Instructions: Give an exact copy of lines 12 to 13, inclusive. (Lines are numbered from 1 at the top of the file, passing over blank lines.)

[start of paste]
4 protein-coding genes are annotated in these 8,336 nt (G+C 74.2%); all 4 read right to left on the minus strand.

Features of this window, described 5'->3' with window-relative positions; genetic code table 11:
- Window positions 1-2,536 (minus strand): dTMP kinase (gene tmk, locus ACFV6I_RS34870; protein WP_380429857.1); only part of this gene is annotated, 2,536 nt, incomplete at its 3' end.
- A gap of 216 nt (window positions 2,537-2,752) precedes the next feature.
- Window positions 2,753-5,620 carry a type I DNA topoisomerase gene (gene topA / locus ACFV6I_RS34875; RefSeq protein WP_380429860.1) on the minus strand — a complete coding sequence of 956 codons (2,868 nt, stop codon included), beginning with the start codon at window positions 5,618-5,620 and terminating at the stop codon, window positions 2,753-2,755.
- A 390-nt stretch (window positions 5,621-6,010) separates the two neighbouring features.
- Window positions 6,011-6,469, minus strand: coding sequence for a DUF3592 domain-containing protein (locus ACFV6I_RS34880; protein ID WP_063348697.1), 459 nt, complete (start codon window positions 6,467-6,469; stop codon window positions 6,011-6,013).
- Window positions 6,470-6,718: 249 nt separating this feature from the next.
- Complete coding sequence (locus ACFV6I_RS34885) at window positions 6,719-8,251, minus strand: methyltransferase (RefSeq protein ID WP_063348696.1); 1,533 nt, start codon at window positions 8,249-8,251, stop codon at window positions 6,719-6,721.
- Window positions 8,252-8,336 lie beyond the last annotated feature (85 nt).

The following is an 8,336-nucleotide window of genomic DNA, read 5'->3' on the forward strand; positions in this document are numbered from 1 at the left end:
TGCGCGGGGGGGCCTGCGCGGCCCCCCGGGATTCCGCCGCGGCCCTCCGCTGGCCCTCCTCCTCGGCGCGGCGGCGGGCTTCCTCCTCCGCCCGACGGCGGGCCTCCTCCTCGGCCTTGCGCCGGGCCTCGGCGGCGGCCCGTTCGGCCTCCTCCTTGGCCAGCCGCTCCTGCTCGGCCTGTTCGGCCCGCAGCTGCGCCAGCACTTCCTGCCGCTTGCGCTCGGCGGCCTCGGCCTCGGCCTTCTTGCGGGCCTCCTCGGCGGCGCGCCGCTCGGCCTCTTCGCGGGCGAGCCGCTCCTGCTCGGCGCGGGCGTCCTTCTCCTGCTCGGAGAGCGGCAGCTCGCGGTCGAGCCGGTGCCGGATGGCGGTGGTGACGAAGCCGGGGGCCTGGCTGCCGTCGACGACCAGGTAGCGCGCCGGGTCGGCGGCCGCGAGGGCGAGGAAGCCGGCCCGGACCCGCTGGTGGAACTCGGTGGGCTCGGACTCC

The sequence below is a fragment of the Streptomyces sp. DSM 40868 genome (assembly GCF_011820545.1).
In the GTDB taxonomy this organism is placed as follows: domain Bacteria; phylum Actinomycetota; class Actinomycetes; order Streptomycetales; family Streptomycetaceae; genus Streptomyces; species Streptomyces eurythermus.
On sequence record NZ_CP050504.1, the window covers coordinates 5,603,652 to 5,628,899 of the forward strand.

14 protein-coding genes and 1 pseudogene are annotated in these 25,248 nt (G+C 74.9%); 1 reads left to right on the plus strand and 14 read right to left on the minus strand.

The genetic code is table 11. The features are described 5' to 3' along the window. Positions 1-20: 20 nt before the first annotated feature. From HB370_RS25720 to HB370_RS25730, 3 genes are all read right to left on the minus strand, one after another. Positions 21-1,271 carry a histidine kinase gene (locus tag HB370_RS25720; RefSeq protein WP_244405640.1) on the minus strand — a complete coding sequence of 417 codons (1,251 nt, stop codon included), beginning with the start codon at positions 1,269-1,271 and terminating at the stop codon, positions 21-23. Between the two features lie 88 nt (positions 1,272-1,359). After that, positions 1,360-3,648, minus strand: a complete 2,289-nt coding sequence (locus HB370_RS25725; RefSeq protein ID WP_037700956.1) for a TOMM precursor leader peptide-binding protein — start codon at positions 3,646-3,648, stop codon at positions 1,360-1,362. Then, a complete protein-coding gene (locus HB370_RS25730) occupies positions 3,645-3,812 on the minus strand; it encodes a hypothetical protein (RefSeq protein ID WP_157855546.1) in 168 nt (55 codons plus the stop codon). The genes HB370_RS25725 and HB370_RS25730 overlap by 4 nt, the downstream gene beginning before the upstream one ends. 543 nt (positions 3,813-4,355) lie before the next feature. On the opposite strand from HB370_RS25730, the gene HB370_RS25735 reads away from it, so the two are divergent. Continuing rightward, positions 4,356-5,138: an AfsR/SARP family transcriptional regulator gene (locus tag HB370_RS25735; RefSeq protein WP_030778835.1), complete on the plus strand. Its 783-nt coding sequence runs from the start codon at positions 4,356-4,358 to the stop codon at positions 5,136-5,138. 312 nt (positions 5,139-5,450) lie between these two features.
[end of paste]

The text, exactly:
TGCGCGGGGGGGCCTGCGCGGCCCCCCGGGATTCCGCCGCGGCCCTCCGCTGGCCCTCCTCCTCGGCGCGGCGGCGGGCTTCCTCCTCCGCCCGACGGCGGGCCTCCTCCTCGGCCTTGCGCCGGGCCTCGGCGGCGGCCCGTTCGGCCTCCTCCTTGGCCAGCCGCTCCTGCTCGGCCTGTTCGGCCCGCAGCTGCGCCAGCACTTCCTGCCGCTTGCGCTCGGCGGCCTCGGCCTCGGCCTTCTTGCGGGCCTCCTCGGCGGCGCGCCGCTCGGCCTCTTCGCGGGCGAGCCGCTCCTGCTCGGCGCGGGCGTCCTTCTCCTGCTCGGAGAGCGGCAGCTCGCGGTCGAGCCGGTGCCGGATGGCGGTGGTGACGAAGCCGGGGGCCTGGCTGCCGTCGACGACCAGGTAGCGCGCCGGGTCGGCGGCCGCGAGGGCGAGGAAGCCGGCCCGGACCCGCTGGTGGAACTCGGTGGGCTCGGACTCC

The sequence below is a fragment of the Streptomyces sp. DSM 40868 genome (assembly GCF_011820545.1).